To Where He Belongs

Reviewed by: TKL

May 26, 2004

Rating: two

"To Where He Belongs" or "Flaming Brothers II" (even though it has nothing to do with "Flaming Brothers I") is a disappointment for many fans of the first series. I, on the other hand, was never a fan of the first series so I was able to watch this series without expectation. The only thing that was not changed was that Michael To and Patrick Tam once again played brothers.

This series reunited most of the cast of the first series such as Michael To, Patrick Tam, Christy Yeung, Kathy Chow, with a few new additions such as Teresa Mok, Damien Lau, Alice Chan Wai, and Catherine Hung.

Sui Guan (Kathy Chow) was Ko Ho Wan's (Damien Lau) girlfriend. They were very much in love when he was a lowly policeman until he met Lui Ka Po (Teresa Mok), sister of his boss, that their love encountered trials. Sui Guan won the title of Miss Hong Kong but her dream in life was still simple. She only wanted a family life with Ho Wan while Ho Wan courted Ka Po and they got married. He asked Sui Guan to leave Hong Kong without knowing that she was already pregnant. On the way to Taiwan, Sui Guan was pushed into the river by Ho Wan’s best friend who claimed that Ho Wan asked him to do so. Fortunately, Sui Guan survived and married Mui Fei who had two adopted children. Mui Jing (Michael To), son of Sui Guan and Ho Wan, grew up to be a streetwise triad member who knew nothing better than gambling, fighting, reckless behavior, and car racing. He had a childhood friend who later became his girlfriend, Joyce (Alice Chan Wai). She was a lawyer. On one occasion, he met Ho Wan, who was now a very famous businessman. Ho Wan had a son named Hok Lung (Patrick Tam) and an adopted daughter, Hok Yu (Christy Yeung). Believing a fortuneteller that his oldest son was bad luck to him, Ho Wan was never fond of Hok Lung. Hok Lung might be the son of one of the richest man in Hong Kong but he lived like a beggar as his father did not support him. Hok Yu was a doctor who was involved in a relationship with another doctor.

Later, Hok Yu fell in love with Mui Jing. However, hearing the false account of the story from his mother, Mui Jing always considered Ho Wan as his enemy. Sui Guan was involved in a car accident and unfortunately lost her memory before she had a chance to tell Mui Jing that Ho Wan was his real father. In order to carry out his plan of revenge, Mui Jing deserted his long time girlfriend, Joyce (Alice Chan Wai), to marry Hok Yu. Kenneth Tsang plays the role of Ho Wan’s business rival while Catherine Hung played his daughter, Daisy, who was married but fell in love with Hok Lung. Unfortunately, Hok Lung was later trapped in jail. During this time, Mui Jing took over the company. Using ruthless strategies and dirty tricks, Mui Jing encountered more enemies in business. Hok Lung was later released from jail and learned about Mui Jing’s plan of revenge. Being a floppy businessman, the company soon went bankrupt and Mui Jing found himself on the run from his enemies. He escaped to Taiwan but fate was unkind and he even had to live on the streets for a while. Hok Yu arrived at Taiwan to look for him and to talk about their relationship. By chance, Mui Jing also encountered Hok Lung and Ho Wan in Taiwan. So would they work out their differences? Would Hok Yu get the answer she was seeking for: had Mui Jing ever loved her?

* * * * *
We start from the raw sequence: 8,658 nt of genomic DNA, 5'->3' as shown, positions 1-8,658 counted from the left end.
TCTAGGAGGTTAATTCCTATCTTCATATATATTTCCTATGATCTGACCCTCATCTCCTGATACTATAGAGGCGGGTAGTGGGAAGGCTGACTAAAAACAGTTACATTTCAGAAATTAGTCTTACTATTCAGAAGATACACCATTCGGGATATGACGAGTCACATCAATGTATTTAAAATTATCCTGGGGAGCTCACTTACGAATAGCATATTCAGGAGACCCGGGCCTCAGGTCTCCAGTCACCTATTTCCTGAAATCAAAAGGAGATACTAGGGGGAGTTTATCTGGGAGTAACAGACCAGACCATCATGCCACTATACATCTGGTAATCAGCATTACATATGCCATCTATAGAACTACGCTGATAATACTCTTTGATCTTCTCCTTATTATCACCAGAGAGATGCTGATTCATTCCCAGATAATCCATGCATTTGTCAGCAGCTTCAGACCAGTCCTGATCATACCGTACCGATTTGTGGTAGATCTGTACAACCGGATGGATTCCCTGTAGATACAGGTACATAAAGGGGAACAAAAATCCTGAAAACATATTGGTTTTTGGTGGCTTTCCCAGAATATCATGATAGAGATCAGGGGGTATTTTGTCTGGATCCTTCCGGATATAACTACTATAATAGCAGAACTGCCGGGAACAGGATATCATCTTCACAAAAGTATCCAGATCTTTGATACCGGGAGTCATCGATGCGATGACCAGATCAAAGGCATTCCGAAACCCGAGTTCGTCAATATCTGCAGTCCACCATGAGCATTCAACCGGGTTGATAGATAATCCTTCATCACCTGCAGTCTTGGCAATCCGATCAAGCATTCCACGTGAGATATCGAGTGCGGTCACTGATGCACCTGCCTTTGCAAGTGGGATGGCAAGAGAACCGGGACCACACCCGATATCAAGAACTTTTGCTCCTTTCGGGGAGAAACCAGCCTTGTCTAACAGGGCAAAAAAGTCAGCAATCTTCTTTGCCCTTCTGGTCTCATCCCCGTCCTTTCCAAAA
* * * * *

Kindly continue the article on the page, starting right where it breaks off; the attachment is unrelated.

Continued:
Michael To aka Mui Jing: I could see that Michael had tried his best to play this role of a ruthless, and cunning, scoundrel yet the age factor had betrayed him. He looks too old to play a streetwise triad member, especially with that ridiculous dyed hair. I much prefer him in "Healing Hearts" or the good old "DIF I, II, III", where he was more of his element in those series. Michael tried very hard to look the part of a triad member, a person who lives only for today, whose goal in life is to drive a car really fast, yet he failed miserably. It started to look more convincing after he married Kristy Yang’s character with a smirk on his face but the character development went down hill from there. I just could not understand how could a lawyer and a doctor fall in love with this character? What did they see in him? Exciting lifestyle? His charm? The way he drove other people’s cars? And talking about car racing, I have never seen such bad special effects as in this series. I am still dizzy from all the car racing and fighting scenes. All they did was swing the camera around. There was one scene when Mui Jing was ambushed by bikers. They rode their motorbikes around him and started to hit him but I could not see a thing and it was so dizzy.

Patrick Tam aka Hok Lung: He deserves the best actor award for this role. He was the only one actor that was worth watching in this series. Patrick Tam has turned Hok Lung into a very believable character. If it was not for him, I would have stopped watching the series. He fits more into the role of a younger son who is frustrated because of his father’s ridiculous belief. Hok Lung acts as though he does not care but deep down, he still loves his family very much. Deep down, he is still a child being deprived of love and attention. If I was him, I would have never forgiven Ho Wan that easily.